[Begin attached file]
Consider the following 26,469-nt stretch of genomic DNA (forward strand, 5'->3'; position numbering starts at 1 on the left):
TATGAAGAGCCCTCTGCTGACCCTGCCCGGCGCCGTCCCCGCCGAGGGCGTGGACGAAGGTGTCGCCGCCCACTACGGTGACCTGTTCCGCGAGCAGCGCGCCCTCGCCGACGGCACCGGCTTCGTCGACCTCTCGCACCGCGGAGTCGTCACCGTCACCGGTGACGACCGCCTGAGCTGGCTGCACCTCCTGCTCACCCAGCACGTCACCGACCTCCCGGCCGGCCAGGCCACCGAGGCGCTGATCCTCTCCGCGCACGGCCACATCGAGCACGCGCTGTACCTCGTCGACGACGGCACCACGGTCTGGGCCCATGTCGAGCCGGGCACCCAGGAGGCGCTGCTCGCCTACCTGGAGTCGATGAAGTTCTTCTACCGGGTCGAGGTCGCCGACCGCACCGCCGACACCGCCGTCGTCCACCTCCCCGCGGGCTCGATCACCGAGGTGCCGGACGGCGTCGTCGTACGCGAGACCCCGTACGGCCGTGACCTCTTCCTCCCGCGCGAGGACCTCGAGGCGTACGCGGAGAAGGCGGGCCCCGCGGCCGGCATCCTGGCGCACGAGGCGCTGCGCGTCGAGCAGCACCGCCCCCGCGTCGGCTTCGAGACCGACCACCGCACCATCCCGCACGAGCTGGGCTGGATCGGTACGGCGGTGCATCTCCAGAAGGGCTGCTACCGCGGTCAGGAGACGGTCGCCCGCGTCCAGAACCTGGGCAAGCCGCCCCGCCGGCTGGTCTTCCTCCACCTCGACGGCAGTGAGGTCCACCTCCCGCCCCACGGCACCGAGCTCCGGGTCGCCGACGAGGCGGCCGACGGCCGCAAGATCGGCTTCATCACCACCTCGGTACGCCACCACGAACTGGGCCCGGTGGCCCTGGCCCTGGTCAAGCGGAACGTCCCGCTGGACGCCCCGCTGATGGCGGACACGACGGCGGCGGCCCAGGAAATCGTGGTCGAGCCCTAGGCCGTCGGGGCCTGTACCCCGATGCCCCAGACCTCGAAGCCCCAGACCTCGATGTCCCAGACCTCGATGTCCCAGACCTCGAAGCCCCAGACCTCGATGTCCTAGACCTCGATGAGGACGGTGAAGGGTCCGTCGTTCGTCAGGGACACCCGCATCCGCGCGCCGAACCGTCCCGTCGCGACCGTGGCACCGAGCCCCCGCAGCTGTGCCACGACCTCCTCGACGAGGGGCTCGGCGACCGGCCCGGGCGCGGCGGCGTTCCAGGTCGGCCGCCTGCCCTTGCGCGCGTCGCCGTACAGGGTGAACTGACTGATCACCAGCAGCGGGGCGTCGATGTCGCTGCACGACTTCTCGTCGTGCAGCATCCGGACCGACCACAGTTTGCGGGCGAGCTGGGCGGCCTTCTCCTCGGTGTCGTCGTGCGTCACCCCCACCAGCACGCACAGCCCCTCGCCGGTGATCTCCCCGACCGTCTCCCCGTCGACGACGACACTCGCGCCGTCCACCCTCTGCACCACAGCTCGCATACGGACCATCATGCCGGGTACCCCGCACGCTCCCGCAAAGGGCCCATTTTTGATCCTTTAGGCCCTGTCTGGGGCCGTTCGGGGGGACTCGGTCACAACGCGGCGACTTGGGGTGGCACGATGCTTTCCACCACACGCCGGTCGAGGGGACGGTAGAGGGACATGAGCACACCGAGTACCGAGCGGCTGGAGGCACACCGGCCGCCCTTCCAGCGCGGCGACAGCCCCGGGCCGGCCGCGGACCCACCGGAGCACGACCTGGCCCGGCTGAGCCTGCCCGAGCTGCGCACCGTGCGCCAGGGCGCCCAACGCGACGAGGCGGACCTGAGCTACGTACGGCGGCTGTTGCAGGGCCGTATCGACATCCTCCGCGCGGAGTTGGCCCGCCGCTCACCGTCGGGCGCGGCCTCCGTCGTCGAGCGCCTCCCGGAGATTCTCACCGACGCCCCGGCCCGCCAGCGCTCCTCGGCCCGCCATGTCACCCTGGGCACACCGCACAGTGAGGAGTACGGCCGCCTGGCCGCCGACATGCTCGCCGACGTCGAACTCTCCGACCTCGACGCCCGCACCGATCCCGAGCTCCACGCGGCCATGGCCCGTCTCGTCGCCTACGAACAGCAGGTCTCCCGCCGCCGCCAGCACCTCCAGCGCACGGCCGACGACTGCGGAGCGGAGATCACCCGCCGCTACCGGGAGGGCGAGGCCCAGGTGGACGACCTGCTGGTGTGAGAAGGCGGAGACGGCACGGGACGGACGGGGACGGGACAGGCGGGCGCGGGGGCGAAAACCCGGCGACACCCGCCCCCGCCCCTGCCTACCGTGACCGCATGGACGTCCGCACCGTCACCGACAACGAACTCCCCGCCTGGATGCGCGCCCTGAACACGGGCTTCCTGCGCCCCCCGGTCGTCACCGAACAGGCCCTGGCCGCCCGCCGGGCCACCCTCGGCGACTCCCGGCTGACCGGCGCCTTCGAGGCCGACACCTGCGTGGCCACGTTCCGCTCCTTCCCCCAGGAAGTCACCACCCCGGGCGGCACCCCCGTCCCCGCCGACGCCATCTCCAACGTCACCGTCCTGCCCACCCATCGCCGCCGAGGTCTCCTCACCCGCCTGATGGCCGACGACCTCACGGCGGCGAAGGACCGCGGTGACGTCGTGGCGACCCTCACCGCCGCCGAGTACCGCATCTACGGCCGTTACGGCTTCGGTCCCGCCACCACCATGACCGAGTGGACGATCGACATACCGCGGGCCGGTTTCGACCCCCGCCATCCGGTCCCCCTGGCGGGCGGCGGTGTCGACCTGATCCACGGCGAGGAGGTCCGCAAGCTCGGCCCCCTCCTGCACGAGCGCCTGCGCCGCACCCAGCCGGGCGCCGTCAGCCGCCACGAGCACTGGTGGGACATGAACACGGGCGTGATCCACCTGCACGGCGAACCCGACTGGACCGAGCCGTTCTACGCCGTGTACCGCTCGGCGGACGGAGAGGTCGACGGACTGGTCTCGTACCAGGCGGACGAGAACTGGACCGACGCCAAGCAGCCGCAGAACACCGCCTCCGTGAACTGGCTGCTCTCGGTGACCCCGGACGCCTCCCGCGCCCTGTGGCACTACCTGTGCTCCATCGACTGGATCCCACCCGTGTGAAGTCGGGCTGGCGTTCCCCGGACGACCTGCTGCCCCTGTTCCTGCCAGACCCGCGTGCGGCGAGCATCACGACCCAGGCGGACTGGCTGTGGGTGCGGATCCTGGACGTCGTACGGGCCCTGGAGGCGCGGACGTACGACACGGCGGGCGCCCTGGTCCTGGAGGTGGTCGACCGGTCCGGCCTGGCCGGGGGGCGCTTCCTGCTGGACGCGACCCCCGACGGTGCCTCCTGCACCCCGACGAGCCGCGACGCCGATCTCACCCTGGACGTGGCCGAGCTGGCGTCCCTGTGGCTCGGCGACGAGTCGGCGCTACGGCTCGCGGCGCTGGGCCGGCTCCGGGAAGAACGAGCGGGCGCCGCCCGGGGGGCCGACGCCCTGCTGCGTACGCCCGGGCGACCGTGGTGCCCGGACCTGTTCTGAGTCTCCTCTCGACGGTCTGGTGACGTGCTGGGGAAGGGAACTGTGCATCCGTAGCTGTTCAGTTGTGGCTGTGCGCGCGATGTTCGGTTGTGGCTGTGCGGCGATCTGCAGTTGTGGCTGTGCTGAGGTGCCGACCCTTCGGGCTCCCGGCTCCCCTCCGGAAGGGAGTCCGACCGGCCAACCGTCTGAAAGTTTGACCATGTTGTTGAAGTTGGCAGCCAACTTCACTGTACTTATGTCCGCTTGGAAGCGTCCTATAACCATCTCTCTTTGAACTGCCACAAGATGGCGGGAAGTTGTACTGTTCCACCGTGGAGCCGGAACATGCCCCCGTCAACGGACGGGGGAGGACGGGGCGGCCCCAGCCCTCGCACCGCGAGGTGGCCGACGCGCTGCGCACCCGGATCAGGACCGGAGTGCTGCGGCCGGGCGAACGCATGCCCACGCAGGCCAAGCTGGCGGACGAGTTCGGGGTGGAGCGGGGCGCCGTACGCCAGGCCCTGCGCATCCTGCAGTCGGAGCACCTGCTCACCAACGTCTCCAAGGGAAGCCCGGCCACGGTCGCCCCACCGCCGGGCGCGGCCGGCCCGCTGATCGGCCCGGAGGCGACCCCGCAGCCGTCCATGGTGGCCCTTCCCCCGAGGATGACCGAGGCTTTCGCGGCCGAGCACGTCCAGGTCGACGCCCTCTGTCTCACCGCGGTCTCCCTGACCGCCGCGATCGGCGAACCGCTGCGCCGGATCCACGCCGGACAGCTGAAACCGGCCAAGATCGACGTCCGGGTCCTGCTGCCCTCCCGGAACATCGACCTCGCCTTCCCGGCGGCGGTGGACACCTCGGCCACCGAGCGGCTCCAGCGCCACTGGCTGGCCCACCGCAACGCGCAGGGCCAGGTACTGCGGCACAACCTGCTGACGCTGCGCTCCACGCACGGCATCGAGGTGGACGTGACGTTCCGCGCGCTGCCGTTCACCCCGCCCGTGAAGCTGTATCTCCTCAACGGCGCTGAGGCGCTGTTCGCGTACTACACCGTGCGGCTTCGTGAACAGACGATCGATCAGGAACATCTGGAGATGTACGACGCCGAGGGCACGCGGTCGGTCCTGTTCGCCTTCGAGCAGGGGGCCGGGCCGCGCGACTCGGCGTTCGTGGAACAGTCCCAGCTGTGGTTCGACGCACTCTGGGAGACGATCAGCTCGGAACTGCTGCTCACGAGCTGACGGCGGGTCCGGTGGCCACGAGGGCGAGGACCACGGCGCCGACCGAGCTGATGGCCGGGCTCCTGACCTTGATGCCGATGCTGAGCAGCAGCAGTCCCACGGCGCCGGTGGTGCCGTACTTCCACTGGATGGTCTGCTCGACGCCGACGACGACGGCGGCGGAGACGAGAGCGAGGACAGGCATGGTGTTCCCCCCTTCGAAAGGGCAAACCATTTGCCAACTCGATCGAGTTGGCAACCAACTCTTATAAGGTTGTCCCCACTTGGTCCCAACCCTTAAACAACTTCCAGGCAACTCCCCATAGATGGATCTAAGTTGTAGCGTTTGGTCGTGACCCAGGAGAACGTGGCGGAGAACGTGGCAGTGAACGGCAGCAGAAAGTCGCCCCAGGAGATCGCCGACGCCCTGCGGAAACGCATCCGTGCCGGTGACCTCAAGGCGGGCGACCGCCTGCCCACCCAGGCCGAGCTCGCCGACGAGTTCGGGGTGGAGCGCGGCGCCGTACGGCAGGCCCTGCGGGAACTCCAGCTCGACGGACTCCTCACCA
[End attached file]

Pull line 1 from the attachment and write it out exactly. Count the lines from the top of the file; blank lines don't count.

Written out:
Consider the following 26,469-nt stretch of genomic DNA (forward strand, 5'->3'; position numbering starts at 1 on the left):